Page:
Motorola’s $1,500 Razr Reboot Feels More Prototype Than Premium

    (Bloomberg) -- As smartphone sales have slowed in recent years, designers have been looking to reinvent the category. But Motorola’s new $1,500 Razr shows there’s a long way to go before flagship devices like the iPhone are disrupted.The Razr is the third foldable Android phone launched by a big-name brand in recent months. The first attempts from Samsung and Huawei transformed into tablets, whereas the Razr is more of a foldable phone. Its 6.2-inch screen shuts into a small square, about half the size of an iPhone 11 Pro Max, and it benefits from deep nostalgia for the original Razr flip phone that defined the pre-iPhone era in the U.S.Novelty and portability are pluses, but that’s not enough for a $1,500 handset. As solid as it feels when shut, it’s decidedly flimsy in the hand when opened up. The foldable screen — which Motorola stresses is built to withstand daily use — feels like it might work well for several months, but not for years. Smartphone buyers increasingly expect their devices to last as long as four years, especially the most expensive models. The Razr doesn’t immediately convince that it can hold up over time.Even if durability wasn’t a concern, Motorola’s Razr suffers from compromised specifications. Its 2,510mAh battery is behind the times for a device of its size, its camera underwhelms, the Android 9 Pie operating system is not the latest and its Qualcomm 700-series Snapdragon processor isn’t top of the line despite the phone’s premium price.Samsung launched the Galaxy Z Flip on Tuesday with a similar square shape, but its inner display is larger at 6.7 inches and has a glass rather than plastic screen. In the hand, Samsung’s offering feels more refined and reliable. With a better processor, bigger battery and a price more than $100 less, the Z Flip instantly vaults ahead of the Razr.As early users of the Moto Razr have noted, the phone makes a slight, unnerving cracking sound when opened and closed. That’s something users will need to get used to. If you rub your finger along the plastic inner display, you’ll feel lumps that are part of the phone’s mechanism. Motorola says that’s normal, but it’s another something you’ll need to get used to. The upper part of the screen feels more solid when pressed than the bottom half, and the entire panel is a fingerprint magnet. The elongated screen also hampers ergonomics when trying to type something on the keyboard.The good news about the display is that its two creases can only really be seen when the screen is off. That’s a step forward from Samsung’s 2019 Galaxy Fold. Moreover, like the Fold and the Z Flip, the Razr’s screen is protected from scratches and accidental fumbles in a way that a device that doesn’t fold inward is not.Motorola’s experimentation with foldable touchscreen technology is commendable, and making it happen inside a device that closes up into a cute square is equally impressive. There’s an undeniable tactile appeal to answering and ending calls by opening and slamming a phone shut, but it’s not of huge importance in an era when most people jump directly to Twitter, TikTok or their texts.The Razr simply feels too flimsy and compromised. Its trade-offs are far too high for anyone to make the switch from an iPhone, Samsung or even one of Motorola’s own, more conventional smartphones.Foldable phones certainly have their benefits, but at this point they’re like expensive weekend cars: something additional to your daily driver and not yet essential to most people. Smartphone makers are making fast strides toward ironing out the impracticalities and compromises, and once they do, there’ll be plenty of people ready to buy in. But Motorola’s revived Razr isn’t the product to mark that inflection point.To contact the author of this story: Mark Gurman in Los Angeles at mgurman1@bloomberg.netTo contact the editor responsible for this story: Vlad Savov at vsavov5@bloomberg.netFor more articles like this, please visit us at bloomberg.comSubscribe now to stay ahead with the most trusted business news source.©2020 Bloomberg L.P.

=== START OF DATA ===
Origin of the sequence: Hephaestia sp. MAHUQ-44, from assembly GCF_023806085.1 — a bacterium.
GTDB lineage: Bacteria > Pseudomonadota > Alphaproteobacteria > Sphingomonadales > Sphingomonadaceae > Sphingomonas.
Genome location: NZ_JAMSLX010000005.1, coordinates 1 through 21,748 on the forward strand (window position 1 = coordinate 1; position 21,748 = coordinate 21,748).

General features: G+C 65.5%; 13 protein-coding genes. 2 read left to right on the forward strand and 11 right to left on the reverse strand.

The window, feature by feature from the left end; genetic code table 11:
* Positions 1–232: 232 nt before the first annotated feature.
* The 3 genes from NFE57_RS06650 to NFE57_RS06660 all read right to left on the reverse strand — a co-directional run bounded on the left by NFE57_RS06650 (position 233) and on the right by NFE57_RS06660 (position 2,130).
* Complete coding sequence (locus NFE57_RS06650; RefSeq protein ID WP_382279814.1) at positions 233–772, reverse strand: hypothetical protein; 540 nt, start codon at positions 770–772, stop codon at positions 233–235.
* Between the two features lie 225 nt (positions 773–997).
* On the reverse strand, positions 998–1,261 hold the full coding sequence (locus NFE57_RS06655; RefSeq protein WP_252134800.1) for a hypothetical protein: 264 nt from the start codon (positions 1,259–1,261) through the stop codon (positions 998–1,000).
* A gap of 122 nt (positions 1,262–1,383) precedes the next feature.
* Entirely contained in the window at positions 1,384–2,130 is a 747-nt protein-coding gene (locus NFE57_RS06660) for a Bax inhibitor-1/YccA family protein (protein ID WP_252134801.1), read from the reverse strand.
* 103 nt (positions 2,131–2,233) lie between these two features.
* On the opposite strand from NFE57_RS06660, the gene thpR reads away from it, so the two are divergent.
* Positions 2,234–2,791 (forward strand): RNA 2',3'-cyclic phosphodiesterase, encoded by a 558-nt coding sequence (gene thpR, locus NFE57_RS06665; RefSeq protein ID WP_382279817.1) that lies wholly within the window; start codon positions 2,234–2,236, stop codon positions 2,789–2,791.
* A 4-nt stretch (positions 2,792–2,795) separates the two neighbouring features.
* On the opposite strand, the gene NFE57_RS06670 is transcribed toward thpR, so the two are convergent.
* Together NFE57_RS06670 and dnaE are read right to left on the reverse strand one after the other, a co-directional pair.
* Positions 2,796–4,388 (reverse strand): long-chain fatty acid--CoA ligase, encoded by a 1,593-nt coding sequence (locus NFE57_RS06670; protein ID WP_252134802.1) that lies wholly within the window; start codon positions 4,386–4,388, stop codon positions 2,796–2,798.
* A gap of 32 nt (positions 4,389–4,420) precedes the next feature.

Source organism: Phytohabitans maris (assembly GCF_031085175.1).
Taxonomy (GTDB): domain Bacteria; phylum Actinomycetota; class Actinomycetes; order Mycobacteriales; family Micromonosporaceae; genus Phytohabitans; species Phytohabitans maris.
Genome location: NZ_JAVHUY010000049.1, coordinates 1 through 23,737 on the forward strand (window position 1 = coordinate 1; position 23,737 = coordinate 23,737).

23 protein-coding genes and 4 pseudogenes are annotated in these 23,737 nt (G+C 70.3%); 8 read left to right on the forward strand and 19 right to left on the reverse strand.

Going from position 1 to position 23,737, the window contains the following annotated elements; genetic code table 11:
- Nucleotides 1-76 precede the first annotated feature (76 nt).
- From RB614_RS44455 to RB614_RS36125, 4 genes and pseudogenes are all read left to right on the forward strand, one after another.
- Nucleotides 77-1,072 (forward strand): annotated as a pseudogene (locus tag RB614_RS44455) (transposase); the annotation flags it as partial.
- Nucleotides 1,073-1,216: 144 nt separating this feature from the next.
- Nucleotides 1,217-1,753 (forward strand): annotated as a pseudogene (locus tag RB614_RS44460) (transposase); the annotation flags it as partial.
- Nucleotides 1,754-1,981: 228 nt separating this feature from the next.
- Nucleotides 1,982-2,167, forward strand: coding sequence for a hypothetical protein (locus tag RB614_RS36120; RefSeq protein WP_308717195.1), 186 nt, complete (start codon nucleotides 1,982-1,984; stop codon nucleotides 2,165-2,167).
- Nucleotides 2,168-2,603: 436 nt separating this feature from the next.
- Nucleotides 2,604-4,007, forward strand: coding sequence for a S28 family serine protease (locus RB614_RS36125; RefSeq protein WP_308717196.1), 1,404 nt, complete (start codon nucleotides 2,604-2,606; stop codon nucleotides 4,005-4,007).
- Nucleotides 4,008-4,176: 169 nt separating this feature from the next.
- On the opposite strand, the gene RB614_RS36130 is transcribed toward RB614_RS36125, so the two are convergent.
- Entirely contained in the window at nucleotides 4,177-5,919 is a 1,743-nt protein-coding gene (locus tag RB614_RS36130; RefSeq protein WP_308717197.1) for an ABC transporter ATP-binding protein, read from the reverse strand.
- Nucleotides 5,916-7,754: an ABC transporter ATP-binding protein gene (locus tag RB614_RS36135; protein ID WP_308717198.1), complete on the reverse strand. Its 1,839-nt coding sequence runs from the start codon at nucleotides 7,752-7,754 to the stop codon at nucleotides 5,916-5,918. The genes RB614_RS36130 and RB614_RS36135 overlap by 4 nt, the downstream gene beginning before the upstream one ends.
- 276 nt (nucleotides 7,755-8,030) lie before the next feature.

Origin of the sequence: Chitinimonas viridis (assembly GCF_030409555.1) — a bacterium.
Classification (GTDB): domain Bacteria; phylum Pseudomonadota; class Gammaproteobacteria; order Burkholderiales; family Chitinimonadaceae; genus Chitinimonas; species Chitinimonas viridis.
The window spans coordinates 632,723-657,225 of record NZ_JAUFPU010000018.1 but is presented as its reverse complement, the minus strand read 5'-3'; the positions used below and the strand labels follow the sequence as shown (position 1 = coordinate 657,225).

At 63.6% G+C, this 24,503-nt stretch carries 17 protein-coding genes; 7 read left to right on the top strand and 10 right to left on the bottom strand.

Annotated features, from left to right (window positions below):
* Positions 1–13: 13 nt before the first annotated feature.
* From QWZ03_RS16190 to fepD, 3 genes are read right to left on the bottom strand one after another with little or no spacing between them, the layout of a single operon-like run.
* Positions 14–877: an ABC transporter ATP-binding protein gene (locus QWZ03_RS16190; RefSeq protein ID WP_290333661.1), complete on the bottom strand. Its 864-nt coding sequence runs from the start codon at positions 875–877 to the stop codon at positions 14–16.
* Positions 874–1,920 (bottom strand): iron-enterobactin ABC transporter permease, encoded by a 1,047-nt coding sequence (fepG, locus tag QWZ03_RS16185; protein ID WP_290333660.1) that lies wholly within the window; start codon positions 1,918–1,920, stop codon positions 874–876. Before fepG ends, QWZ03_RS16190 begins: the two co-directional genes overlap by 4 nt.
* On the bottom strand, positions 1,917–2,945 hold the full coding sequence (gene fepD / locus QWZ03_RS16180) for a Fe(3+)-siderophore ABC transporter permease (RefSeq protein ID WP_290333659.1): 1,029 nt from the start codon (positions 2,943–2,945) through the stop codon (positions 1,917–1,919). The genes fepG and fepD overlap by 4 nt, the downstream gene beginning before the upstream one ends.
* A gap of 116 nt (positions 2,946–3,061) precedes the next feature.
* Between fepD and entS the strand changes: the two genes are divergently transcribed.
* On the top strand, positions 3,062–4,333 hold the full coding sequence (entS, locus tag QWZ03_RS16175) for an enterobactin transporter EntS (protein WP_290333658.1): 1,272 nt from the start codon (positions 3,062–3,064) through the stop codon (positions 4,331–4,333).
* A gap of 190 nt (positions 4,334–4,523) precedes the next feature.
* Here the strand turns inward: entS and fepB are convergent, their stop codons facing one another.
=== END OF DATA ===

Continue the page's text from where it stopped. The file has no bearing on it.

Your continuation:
• Social media ads 'posing as articles' are a problem, says media exec Vivek Shah
    Yahoo Finance

    Social media ads 'posing as articles' are a problem, says media exec Vivek Shah

    The most concerning ads on social media are not necessarily false but rather those “posing as articles,” says Vivek Shah, who runs J2 Global, an advertising and media company that owns sites including Mashable, IGN, and PCMag.

  • Nasdaq Bubble = Disruptive Growth + Demand Premium

    Nasdaq Bubble = Disruptive Growth + Demand Premium

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  • Apple expands 'Quick Look' to let retailers sell things directly in augmented reality

    Apple expands 'Quick Look' to let retailers sell things directly in augmented reality

    With cases like that in mind, Apple introduced a feature in 2018 that baked the "See this thing, but in your room!" concept right into iOS/iPad OS. At first, though, Quick Look was really just for that — looking. You could look at an item in AR, but that was about it.

  • Apple (AAPL) Is Up 3.4% in One Week: What You Should Know

    Apple (AAPL) Is Up 3.4% in One Week: What You Should Know

    Does Apple (AAPL) have what it takes to be a top stock pick for momentum investors? Let's find out.

  • Bloomberg

    Bankers, Apple Possible Casualties in Irish Politics Shock